BMS Updates Vidaza Label After Pediatric Indication Approval

The label now includes a new section about the risk of substituting an oral azacitidine product, Onureg, for the injection therapy.

Bristol Myers Squibb has updated the prescribing information of Vidaza (azacitidine) to include a new section about the risks of substitution with other azacitidine products, especially oral versions of the medication.

This move was made after the FDA approval of Vidaza in May 2022 to treat pediatric patients with newly diagnosed juvenile myelomonocytic leukemia (JMML), a rare blood cancer where the white blood cells don’t mature normally. Vidaza is an intravenous therapy that had previously been approved to treat adults with myelodysplastic syndrome, a group of blood cancers.

The product also is approved as a tablet and marketed by Bristol Myers Squibb under the brand name Onureg to treat adult patients with acute myeloid leukemia who achieved first complete remission.

The label now includes a warning not to substitute the oral for the injection therapy. The new subsection reads: “Due to substantial differences in the pharmacokinetic parameters, the recommended dose and schedule for Vidaza are different from those of oral azacitidine products. Treatment of patients using Vidaza at the recommended dosage of oral azacitidine may result in a fatal adverse reaction. Treatment of patients using oral azacitidine at the doses recommended for Vidaza may not be effective.”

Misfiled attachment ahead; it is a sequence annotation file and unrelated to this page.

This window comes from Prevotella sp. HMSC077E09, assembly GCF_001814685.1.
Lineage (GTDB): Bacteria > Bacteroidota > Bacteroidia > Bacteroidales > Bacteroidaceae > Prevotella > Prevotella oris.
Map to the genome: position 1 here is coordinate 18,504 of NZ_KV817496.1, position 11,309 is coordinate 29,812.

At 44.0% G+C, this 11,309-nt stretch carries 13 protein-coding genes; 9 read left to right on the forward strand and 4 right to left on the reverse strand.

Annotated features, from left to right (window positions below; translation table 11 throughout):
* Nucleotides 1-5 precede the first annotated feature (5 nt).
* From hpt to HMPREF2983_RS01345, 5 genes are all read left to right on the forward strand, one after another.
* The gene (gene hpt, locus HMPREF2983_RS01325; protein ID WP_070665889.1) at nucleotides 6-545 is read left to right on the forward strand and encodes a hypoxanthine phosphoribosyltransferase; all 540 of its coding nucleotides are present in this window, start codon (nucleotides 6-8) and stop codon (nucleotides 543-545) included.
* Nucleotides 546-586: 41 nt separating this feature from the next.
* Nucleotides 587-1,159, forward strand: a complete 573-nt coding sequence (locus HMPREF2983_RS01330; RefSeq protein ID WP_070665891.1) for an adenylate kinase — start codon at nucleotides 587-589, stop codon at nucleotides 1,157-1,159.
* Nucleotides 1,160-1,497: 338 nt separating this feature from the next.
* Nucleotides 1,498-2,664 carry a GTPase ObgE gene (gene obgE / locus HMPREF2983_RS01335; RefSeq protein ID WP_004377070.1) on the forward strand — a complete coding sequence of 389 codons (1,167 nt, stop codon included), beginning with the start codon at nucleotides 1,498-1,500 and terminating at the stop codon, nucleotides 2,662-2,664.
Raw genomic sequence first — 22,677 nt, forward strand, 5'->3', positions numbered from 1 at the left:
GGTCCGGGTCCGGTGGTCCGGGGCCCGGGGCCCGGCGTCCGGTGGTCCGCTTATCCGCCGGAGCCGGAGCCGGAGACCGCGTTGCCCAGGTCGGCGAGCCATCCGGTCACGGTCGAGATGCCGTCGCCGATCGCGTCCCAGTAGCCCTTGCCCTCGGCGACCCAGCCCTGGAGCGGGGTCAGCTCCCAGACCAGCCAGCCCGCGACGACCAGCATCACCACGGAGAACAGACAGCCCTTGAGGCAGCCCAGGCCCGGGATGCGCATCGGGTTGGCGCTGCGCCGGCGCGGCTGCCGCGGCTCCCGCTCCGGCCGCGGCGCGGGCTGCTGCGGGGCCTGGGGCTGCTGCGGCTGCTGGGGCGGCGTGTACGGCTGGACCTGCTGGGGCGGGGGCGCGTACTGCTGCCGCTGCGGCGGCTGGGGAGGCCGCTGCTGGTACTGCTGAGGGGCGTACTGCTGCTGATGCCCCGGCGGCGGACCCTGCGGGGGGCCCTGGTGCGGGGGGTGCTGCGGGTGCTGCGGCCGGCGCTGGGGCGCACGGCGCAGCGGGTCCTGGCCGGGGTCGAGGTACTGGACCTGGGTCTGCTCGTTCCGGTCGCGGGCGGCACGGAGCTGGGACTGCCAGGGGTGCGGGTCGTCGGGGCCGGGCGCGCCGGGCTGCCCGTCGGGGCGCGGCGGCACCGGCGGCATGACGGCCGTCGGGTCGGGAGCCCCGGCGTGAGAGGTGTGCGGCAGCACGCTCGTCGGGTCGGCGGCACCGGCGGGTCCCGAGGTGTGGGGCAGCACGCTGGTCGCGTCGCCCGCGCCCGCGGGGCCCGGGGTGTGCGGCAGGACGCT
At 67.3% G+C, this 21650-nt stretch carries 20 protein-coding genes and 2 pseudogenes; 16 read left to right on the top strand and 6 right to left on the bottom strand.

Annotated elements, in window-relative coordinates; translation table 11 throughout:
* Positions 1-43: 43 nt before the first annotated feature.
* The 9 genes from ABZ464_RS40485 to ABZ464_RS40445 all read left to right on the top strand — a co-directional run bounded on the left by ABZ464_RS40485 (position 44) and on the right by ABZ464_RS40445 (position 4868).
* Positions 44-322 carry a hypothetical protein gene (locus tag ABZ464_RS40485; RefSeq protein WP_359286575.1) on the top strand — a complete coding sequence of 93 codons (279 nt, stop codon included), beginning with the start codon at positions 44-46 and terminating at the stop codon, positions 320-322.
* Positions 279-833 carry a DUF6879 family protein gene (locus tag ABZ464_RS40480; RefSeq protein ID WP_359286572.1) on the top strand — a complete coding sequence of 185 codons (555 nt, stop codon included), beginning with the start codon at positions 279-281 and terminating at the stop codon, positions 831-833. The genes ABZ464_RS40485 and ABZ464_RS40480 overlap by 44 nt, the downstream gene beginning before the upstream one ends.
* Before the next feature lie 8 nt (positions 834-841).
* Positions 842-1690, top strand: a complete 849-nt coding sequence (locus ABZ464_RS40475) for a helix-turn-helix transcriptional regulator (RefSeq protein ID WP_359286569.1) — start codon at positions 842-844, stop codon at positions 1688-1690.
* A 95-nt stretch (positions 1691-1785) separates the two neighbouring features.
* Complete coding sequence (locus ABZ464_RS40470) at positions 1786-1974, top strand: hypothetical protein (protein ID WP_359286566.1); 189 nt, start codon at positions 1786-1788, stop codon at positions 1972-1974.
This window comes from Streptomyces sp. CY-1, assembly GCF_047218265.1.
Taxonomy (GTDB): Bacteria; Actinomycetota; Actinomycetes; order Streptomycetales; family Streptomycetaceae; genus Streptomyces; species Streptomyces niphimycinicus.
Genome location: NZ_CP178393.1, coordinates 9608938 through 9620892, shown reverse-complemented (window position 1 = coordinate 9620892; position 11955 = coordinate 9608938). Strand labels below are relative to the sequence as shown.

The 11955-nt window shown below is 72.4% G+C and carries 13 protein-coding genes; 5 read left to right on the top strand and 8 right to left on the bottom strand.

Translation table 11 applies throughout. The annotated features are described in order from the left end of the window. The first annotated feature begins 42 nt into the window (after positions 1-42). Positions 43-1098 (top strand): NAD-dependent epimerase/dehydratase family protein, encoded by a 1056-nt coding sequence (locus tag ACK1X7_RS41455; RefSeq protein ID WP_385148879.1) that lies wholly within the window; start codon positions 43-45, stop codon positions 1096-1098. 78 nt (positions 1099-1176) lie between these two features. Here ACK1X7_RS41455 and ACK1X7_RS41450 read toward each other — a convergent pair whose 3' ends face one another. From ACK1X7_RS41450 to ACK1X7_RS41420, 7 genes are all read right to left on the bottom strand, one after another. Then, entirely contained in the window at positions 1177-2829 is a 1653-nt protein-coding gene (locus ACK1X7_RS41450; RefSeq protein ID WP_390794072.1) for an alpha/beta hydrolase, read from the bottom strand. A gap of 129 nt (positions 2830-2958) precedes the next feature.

The new pediatric indication was approved based on data from an open-label study to evaluate the pharmacokinetics, pharmacodynamics and safety of azacitidine prior to hematopoietic stem cell transplantation (HSCT) in 18 pediatric patients with JMML.

The main efficacy outcome measures were clinical complete remission or clinical partial remission. Half of the patients had confirmed clinical responses. Of these 9 patients, there were three complete remissions and six partial remissions. The median time to response was 1.2 months. The proportion of patients undergoing HSCT was 94% and the median time to HSCT was 4.6 months.

Most common adverse reactions (>30%) occurring in pediatric patients with JMML were fever, rash, upper respiratory tract infection, and anemia.

This application was granted priority review and breakthrough designation.